Keep Coal and Nuclear Power Online
Via The Pittsburgh Post-Gazette:
Thanks to a 50 percent increase in U.S. natural gas production since 1997, prices have plummeted. Natural gas prices in the United States are the lowest in the world. Not only has cheap gas reduced the cost of home heating and electricity for millions of Americans, but it also has pumped new life into the nation’s economy, particularly manufacturing in the mid-Atlantic region.
But how long will the boon last? Natural gas has a history of sudden swings in price that have been a source of consumer woes, with a history of gas-reliant industries sometimes being forced to shut down factories and relocate overseas. The stampede to natural gas and belief that solar and wind power could meet energy needs — and the subsequent rolling blackouts in California in the summer of 2000 — came and went with near total impunity for those responsible.
Are we repeating the same mistakes? Haven’t we learned from previous energy crises?
Because America’s energy future always has an element of uncertainty, such as cyberattacks against pipelines or the risk of trade battles spilling into natural gas production, there needs to be prudent insurance against the possibility that something could go terribly wrong. That’s why we have maintained a diverse mix of energy sources to reduce the nation’s vulnerability to energy shortages.
Yet demand for gas has reached record levels. Several large states — California, Texas, Massachusetts and Florida — are more than 70 percent dependent on natural gas for electricity production. Nationally, natural gas has become the No. 1 power source. The surge in gas production has buoyed the economy and gas-producing states are reaping the benefits from increased revenue. Industries are using large amounts of natural gas, and exports of U.S. liquefied natural gas (LNG) to Asia and Europe are increasing fast. As of last year, the United States had a 4 percent share of global LNG exports. The International Energy Agency says that’s poised to grow to 20 percent by 2023. That’s a huge jump in a short period of time.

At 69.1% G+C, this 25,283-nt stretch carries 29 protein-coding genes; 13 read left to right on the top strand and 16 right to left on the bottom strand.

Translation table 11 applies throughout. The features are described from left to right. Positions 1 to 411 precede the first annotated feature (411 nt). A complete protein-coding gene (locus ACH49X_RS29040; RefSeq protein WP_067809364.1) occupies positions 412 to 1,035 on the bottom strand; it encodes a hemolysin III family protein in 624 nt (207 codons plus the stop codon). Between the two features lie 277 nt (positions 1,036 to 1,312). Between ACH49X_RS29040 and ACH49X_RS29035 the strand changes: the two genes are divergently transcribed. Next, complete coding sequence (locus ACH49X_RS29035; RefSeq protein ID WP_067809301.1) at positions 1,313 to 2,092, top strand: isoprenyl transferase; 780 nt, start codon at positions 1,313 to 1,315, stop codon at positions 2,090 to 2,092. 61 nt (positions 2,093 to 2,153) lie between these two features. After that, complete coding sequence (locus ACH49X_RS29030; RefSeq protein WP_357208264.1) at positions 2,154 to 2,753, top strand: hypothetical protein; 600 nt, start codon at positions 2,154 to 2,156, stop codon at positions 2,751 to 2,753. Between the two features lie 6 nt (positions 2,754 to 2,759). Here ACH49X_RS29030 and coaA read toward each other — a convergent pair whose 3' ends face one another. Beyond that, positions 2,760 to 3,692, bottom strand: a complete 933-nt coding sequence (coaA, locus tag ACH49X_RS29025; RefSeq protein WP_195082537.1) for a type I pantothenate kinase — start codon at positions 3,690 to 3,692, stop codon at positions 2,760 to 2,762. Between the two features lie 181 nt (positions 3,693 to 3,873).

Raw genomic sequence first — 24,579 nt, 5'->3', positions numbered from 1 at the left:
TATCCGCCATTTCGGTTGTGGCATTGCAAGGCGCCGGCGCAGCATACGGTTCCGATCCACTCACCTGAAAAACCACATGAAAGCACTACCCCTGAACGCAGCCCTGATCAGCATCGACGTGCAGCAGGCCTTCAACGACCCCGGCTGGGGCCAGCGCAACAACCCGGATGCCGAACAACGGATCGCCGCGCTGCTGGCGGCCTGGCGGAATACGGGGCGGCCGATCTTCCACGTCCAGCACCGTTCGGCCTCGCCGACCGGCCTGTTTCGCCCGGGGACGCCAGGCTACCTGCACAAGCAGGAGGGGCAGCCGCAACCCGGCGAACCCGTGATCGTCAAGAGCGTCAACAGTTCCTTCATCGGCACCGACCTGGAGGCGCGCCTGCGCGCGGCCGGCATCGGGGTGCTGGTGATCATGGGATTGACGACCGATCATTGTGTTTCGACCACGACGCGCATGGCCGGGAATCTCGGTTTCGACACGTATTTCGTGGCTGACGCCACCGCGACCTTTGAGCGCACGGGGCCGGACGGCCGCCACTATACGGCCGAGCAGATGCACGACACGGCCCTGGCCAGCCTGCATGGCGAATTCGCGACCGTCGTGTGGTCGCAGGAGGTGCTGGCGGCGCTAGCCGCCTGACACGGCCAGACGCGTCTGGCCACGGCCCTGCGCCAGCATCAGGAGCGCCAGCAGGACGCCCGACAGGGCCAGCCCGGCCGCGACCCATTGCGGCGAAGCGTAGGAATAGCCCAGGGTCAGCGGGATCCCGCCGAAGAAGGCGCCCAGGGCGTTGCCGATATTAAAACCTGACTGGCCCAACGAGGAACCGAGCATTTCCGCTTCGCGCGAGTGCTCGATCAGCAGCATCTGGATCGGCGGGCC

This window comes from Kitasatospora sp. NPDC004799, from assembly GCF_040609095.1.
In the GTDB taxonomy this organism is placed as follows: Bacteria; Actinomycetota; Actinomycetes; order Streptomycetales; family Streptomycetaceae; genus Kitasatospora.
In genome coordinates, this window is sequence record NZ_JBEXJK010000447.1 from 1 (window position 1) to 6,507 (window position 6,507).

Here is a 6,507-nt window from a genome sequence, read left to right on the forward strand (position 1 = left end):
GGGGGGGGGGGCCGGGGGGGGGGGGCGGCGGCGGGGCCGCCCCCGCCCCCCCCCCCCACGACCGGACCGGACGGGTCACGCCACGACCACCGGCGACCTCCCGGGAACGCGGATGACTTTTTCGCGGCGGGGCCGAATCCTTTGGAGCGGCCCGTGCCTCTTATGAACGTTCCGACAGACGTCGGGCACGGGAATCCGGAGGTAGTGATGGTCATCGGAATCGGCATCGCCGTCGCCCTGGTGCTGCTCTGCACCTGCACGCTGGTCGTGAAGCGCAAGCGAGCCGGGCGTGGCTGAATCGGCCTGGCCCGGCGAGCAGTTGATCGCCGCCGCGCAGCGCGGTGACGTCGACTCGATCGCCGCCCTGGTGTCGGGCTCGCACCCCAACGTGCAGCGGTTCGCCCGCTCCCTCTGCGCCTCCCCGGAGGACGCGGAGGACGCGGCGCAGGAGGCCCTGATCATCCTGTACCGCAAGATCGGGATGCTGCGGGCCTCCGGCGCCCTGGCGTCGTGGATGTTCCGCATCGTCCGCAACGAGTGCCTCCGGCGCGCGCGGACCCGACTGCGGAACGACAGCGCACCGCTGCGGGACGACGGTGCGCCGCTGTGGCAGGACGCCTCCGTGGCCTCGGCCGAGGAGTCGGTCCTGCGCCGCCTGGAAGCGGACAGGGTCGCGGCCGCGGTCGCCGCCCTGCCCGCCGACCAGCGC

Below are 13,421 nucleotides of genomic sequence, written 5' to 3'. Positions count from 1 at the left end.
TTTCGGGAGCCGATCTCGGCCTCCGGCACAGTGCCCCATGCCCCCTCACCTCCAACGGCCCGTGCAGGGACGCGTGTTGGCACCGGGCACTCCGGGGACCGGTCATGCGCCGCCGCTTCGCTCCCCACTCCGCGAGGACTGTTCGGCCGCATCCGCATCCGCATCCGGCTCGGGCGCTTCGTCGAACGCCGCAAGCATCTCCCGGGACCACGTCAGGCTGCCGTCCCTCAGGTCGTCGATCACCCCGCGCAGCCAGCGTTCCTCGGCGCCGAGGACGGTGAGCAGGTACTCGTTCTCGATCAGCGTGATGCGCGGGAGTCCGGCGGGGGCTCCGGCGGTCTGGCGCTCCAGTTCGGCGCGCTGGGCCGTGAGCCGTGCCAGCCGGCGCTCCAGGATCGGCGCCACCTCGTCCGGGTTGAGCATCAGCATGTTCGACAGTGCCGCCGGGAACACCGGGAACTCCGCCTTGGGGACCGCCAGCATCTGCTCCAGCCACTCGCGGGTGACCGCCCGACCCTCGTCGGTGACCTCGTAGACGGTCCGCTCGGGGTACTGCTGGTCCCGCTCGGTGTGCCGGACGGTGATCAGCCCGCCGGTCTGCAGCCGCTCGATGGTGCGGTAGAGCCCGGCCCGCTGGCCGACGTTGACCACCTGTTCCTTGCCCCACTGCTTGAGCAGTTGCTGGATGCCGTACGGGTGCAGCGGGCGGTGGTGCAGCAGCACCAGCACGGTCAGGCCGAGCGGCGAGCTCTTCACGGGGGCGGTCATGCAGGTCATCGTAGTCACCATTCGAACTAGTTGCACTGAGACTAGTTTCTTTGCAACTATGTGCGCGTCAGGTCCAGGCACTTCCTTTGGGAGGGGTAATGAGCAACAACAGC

Until our government confronts the dramatic shift to natural gas — and the loss of huge amounts of coal and nuclear generating capacity — the potential for serious economic problems won’t abate. Unlike domestic gasoline prices that are tied to the world price of crude oil, natural gas isn’t priced on a global market. But that could change as global demand for gas grows, pushing up natural gas prices to world levels.
This is why it is important to keep coal and nuclear plants operating. Since 2010, electricity companies have retired or decided to retire 115,000 megawatts of coal capacity — and an additional 17,000 megawatts are expected to be retired by 2022. Half of the nation’s nuclear fleet of about 100 plants is financially distressed due to competition from cheap gas and subsidized wind power. Once all or most of this coal and nuclear power is gone, the country will lose its hedge against a future rise in gas prices.
The Trump administration is aware of this extremely risky situation. Secretary of Energy Rick Perry is preparing a plan to save financially ailing coal and nuclear plants and create an electricity generating reserve for electric grid reliability. The administration is right to ensure that our most important baseload sources of electricity are rightly valued.
See the article here.
- On July 9, 2018